Makeup tutorial videos on Facebook, Instagram, and YouTube usually feature young, beautiful women, but one Cincinnati anchor is shaking things up with a little humor and some concealer application tips.
WKRC Cincinnati Morning Anchor Bob Herzog made a New Year’s Resolution that has launched him into BuzzFeed-worthy Internet stardom.
He decided that every morning before going on the air for Good Morning Cincinnati, he was going to do a video. “One of those rah-rah let’s get up and have a good day kind of videos.”
They started out pretty tame, but about two weeks in, he decided to try something new and different. He was going to put on his studio makeup, and do it “like one of those Instagram makeup tutorials,” Herzog said.
Once he introduced the makeup tutorial, the name just fell right into place. Wake Up and Make Up was born.
Over time they’ve evolved from purely makeup tutorials to include everything from the pre-show banter with his fellow anchors to his thoughts about a new tie. The videos have taken on a life of their own in a way that Herzog never could have imagined. He’s got viewers from Rhode Island all the way to Japan, and pretty much everywhere in between.
And as Herzog’s videos gained popularity and notoriety, his following on Facebook grew as well. According to his news director, Tim Geraghty, he’s got a Facebook following– over 200,000 followers – that would make a lot of TV stations around the country jealous.
Geraghty said he encourages his on-air talent to approach audience engagement in a way that works for them and fits their personality.
“We’re very fortunate that we have someone like Bob who the audience can both engage with on such a conversational level, but still respect him when he does his news every day,” Geraghty said.
This self-described “’goofy guy” from Cincinnati has figured out how to connect with his followers on social media and his audience on local TV in a way that gives them “a good sense of the people they’re getting their news from,” Herzog said.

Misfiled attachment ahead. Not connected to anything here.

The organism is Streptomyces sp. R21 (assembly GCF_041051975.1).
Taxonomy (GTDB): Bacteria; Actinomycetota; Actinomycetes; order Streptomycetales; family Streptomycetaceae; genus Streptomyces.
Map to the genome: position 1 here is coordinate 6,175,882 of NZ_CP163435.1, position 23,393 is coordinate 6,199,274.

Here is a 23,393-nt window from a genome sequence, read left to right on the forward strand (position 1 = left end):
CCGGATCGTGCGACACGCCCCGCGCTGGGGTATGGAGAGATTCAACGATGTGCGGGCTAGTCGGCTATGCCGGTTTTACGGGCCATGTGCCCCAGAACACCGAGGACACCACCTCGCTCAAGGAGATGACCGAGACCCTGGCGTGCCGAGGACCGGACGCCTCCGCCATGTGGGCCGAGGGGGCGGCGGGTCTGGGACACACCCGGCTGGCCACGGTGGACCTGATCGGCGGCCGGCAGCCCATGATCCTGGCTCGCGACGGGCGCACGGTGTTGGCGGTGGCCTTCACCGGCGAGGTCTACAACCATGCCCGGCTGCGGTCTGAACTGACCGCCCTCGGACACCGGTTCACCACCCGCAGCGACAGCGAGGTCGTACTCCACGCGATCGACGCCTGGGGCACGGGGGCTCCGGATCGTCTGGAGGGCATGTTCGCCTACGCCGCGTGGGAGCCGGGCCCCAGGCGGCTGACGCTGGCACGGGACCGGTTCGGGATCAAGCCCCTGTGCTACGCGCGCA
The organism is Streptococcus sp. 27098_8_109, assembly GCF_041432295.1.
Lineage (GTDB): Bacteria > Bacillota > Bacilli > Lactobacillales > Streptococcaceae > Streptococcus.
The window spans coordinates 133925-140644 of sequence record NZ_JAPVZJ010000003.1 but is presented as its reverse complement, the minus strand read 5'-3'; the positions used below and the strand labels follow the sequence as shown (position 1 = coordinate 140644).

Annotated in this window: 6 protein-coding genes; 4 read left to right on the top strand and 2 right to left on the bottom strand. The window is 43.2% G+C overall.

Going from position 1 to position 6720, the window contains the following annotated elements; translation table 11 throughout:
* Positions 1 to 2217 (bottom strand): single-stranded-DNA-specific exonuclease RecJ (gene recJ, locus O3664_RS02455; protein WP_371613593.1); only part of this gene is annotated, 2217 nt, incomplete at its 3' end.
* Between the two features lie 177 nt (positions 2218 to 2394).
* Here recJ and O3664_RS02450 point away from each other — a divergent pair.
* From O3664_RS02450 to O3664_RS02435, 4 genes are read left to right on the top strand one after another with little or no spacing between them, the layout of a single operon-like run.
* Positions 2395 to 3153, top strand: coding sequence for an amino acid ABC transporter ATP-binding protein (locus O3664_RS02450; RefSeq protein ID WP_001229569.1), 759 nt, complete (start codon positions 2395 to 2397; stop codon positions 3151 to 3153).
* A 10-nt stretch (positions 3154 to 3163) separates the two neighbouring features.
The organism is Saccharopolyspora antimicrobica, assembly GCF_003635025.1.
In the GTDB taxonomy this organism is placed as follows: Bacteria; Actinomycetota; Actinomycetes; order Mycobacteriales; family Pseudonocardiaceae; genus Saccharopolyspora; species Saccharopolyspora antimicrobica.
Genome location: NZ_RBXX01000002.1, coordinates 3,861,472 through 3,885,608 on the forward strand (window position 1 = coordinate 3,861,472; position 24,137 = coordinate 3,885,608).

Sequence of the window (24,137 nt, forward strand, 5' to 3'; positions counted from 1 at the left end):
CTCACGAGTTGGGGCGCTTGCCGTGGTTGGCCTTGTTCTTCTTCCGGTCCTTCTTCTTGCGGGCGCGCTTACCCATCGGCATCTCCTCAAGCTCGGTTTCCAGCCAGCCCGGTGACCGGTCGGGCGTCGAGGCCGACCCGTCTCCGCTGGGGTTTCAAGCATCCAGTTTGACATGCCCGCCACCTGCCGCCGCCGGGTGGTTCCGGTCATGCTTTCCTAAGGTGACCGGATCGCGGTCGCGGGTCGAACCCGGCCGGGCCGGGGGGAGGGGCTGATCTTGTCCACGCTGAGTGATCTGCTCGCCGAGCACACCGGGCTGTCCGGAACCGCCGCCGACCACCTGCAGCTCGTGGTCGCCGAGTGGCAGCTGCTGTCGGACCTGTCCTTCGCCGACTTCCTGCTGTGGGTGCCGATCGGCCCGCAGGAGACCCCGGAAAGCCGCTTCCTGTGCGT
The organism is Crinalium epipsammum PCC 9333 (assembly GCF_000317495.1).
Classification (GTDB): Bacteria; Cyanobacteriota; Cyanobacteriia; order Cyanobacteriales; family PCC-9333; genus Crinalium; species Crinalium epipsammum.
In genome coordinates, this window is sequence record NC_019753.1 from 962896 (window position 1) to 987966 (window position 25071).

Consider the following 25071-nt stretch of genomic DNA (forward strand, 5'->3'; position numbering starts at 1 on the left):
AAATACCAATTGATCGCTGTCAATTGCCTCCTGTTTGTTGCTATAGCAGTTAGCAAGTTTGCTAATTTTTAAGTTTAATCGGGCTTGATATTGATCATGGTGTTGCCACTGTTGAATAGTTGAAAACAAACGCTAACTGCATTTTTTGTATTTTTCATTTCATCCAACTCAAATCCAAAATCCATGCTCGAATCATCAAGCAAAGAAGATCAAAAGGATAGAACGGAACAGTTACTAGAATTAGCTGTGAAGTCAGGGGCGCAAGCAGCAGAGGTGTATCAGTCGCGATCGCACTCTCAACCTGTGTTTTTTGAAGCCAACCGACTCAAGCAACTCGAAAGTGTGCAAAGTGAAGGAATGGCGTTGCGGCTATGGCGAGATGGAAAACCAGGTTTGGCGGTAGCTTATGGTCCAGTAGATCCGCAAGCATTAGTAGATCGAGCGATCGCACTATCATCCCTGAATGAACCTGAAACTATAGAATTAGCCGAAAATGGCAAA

And the stronger connection that Herzog has made with his followers is something WKRC is beginning to experiment with the 9 o’clock hour of Good Morning Cincinnati.
Herzog now ducks out for about 15 minutes sometime during the morning broadcast, goes live again on Facebook, and talks about some of the stories Good Morning Cincinnati is going to feature at 9 AM. He then uses some of the comments from his followers to lead into the stories later on in the show.
For Herzog, “It’s not just about having a relationship with people in that social media space, but letting them know that they can then cross over with us back onto the TV side as well.”
Does Herzog’s successful gimmick mean we’re going to be treated to a nationwide outbreak of Sinclair anchors slapping on their morning faces every day? No, Sinclair digital social media director John Colucci assured us in an email. “Bob’s personality and openness is key to his social media prowess, but we know not everyone is comfortable putting out a lot of details about themselves – and that’s ok! We encourage our journalists to share tidbits about who they are outside of work. That can be as simple as that they enjoy gardening, or pet photos, all the way to sharing milestones in their kids’ lives.”
What’s really surprised Herzog – besides the fact that his videos are being watched halfway across the world – is the community that has formed around these videos.
“There are a lot of places online that are not so friendly all the time,” Herzog said. “And for whatever reason, I have just stumbled into a really nice group of people who I think are looking for something a little bit positive, especially at the start of the day.”
Does your station have any unusual examples of broadcast/digital integration or anchors stepping out of their roles to drive social engagement? If so, send them our way and we’ll take a look. Email us at email@example.com.
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